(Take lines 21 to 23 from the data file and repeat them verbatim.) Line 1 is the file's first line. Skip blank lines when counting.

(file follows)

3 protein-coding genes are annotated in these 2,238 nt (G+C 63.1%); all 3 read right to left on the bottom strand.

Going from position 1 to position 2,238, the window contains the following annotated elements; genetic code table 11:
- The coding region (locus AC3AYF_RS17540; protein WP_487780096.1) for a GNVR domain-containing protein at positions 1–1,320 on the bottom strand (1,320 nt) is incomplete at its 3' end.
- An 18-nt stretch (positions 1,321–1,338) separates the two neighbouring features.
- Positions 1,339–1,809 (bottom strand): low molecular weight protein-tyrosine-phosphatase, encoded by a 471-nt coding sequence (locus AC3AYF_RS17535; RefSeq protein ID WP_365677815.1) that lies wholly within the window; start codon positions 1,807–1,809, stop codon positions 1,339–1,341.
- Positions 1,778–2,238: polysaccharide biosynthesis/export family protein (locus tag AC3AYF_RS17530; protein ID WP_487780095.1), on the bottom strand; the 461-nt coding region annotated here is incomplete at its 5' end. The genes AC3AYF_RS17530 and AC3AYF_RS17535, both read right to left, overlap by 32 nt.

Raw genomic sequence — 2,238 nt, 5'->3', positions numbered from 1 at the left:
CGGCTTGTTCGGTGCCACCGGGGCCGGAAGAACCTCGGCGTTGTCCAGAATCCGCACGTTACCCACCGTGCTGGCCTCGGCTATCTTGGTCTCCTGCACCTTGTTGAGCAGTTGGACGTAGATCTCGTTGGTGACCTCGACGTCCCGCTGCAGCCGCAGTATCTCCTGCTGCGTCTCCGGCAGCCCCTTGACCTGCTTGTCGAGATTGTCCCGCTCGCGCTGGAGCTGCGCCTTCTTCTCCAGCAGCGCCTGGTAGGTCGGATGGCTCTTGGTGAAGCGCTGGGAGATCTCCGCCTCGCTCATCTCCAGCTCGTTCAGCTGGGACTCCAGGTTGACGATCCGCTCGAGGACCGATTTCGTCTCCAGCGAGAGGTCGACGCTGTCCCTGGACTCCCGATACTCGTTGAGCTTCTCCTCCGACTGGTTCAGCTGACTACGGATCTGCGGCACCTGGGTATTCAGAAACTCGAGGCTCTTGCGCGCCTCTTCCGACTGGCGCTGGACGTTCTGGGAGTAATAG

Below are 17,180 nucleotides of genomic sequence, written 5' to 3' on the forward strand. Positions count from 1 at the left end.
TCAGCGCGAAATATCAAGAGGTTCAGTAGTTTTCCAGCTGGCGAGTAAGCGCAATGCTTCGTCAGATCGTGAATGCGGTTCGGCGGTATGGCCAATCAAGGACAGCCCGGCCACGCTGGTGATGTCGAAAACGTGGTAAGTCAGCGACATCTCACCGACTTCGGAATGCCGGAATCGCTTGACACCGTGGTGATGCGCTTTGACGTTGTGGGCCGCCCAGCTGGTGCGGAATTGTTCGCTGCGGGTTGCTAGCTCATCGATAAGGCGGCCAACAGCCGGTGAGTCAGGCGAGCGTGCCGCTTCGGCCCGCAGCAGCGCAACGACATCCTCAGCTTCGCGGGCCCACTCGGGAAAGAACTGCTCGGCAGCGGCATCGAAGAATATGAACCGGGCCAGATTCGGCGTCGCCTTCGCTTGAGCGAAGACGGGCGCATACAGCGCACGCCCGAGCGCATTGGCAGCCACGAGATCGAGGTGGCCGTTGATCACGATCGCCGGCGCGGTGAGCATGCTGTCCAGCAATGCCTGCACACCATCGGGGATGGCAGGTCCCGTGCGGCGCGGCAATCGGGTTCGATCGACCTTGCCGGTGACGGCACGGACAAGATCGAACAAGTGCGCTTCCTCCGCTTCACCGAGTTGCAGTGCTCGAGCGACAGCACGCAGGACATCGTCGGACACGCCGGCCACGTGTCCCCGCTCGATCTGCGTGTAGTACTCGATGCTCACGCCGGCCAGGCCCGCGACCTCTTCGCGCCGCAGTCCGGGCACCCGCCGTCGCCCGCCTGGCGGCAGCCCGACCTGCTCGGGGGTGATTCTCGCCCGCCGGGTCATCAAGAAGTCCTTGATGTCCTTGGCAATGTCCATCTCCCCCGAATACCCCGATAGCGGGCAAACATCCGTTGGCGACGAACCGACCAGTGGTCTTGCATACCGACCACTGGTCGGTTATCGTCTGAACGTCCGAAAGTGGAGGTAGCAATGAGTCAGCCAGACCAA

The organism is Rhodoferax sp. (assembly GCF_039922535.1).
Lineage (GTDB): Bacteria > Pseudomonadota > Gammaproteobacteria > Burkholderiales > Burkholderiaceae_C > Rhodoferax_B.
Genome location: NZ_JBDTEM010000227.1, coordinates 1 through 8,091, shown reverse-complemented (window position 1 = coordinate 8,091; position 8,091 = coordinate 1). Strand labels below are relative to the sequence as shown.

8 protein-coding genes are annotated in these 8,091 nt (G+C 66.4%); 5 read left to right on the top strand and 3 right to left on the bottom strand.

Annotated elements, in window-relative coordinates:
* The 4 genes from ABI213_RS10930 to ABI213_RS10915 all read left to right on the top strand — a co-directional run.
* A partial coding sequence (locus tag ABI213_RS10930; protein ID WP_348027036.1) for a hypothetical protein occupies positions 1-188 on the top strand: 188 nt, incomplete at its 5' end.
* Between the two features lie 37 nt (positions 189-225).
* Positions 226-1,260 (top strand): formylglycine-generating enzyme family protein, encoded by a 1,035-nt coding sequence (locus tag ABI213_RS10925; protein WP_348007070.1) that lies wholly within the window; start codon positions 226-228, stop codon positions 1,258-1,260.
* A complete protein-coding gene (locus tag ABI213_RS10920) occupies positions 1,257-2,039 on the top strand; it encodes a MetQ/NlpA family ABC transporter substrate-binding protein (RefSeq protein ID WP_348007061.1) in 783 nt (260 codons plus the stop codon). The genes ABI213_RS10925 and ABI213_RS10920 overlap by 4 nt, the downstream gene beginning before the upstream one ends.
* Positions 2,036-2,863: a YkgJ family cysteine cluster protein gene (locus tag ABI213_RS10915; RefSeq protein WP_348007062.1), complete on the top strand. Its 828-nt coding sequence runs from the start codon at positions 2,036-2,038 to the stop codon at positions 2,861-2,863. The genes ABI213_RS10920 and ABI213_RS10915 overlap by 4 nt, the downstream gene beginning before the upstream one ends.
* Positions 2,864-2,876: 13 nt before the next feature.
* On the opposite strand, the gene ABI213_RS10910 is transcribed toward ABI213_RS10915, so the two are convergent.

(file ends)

* Positions 2,036-2,863: a YkgJ family cysteine cluster protein gene (locus tag ABI213_RS10915; RefSeq protein WP_348007062.1), complete on the top strand. Its 828-nt coding sequence runs from the start codon at positions 2,036-2,038 to the stop codon at positions 2,861-2,863. The genes ABI213_RS10920 and ABI213_RS10915 overlap by 4 nt, the downstream gene beginning before the upstream one ends.
* Positions 2,864-2,876: 13 nt before the next feature.
* On the opposite strand, the gene ABI213_RS10910 is transcribed toward ABI213_RS10915, so the two are convergent.